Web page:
Since the ruling in SFO v ENRC, three decisions in cases brought before the English courts towards the end of 2018 (and a further judgment in one of those cases this year), all of which concerned internal communications within an organisation, have provided further guidance on some important issues for businesses: the scope of legal advice privilege where an in-house lawyer is involved and where emails are sent to multiple addressees; and, the types of documents and communications that may not be covered by litigation privilege.
The scope of legal advice privilege
In Glaxo Wellcome UK Ltd (t/a Allen & Hanburys) & anr v Sandoz Ltd & Ors  EWHC, the English High Court considered the availability of legal advice privilege in circumstances where an in-house lawyer was both giving legal advice to a colleague and obtaining legal advice on behalf of her employer from external lawyers. The court applied the strict approach of Three Rivers (No 5) and distinguished between who the "client" was for the purposes of internal advice and the advice sought from external lawyers.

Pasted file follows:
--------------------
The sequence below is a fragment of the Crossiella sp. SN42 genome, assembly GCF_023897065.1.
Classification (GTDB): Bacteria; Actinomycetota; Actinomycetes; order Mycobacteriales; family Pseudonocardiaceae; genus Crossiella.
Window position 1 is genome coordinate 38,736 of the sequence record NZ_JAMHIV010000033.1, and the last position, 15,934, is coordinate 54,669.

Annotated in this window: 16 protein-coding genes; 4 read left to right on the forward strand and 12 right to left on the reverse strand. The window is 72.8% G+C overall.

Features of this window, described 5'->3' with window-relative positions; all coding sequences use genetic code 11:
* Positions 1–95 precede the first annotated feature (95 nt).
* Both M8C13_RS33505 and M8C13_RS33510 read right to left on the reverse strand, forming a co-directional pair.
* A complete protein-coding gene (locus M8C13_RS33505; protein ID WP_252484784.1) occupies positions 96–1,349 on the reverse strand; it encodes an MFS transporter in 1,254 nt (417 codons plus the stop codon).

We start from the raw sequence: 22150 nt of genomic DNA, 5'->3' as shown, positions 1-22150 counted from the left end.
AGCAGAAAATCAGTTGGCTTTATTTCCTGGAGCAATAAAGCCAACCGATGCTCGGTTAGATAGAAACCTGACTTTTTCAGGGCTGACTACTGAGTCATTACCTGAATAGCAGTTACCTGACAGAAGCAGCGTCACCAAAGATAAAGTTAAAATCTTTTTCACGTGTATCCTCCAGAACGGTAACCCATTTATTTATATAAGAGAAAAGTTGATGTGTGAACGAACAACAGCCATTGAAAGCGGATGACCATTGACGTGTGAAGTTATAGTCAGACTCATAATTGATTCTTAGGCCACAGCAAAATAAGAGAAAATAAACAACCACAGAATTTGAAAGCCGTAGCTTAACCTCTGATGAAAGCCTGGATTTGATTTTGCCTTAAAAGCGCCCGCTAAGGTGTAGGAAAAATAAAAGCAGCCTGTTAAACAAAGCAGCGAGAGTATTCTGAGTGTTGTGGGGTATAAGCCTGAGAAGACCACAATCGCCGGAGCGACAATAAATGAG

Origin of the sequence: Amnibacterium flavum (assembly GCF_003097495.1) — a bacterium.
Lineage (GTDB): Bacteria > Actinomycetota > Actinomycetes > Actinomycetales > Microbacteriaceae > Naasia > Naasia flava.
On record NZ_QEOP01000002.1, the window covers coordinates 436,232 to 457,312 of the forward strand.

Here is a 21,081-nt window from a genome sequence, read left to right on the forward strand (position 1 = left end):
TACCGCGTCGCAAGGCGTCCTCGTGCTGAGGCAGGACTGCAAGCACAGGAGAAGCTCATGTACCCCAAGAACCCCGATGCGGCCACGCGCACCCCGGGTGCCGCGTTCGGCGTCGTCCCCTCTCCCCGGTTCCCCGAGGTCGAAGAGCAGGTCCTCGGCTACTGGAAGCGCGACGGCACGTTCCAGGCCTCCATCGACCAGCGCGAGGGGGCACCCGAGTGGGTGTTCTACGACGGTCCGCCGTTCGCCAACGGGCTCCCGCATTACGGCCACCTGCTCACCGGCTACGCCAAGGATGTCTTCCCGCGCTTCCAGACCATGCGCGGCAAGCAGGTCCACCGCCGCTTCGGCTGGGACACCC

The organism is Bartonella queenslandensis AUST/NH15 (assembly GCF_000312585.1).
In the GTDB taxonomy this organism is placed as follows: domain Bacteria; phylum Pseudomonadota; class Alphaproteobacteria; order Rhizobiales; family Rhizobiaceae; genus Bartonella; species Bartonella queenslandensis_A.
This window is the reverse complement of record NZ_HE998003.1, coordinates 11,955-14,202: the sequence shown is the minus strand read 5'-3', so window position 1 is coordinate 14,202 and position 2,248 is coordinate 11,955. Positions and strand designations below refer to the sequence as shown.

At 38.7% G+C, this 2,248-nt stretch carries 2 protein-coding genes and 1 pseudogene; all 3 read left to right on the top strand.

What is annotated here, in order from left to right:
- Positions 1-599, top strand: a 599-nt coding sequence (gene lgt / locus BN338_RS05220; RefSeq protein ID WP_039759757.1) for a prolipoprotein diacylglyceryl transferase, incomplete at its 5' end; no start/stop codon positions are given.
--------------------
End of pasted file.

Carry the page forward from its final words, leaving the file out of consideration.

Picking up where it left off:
Emails sent to both in-house lawyers and other employees
In another case involving in-house lawyers, R (on the application of Jet2.com Ltd) (Jet2.com) v Civil Aviation Authority (CAA)  EWHC 3364 (Admin), and subsequently Jet2.com v CAA  EWHC 336 (Admin), the High Court needed to consider the application of legal advice privilege where an internal email was sent to both lawyers and non-lawyers.
Commercial discussions in respect of settlement
And finally, the Court of Appeal had another opportunity to consider the scope of litigation privilege two months after its ruling in SFO v ENRC. In WH Holding Ltd, West Ham United Football Club Limited (West Ham) v E20 Stadium LLP (E20)  EWCA Civ 2652 the court needed to determine whether litigation privilege extended to documents concerned with settling litigation (here emails reflecting commercial discussions as to the merits of settlement) where the documents neither sought advice or information for the purpose of conducting litigation nor revealed the nature of such advice or information.
Click here to read our detailed factsheet on privilege.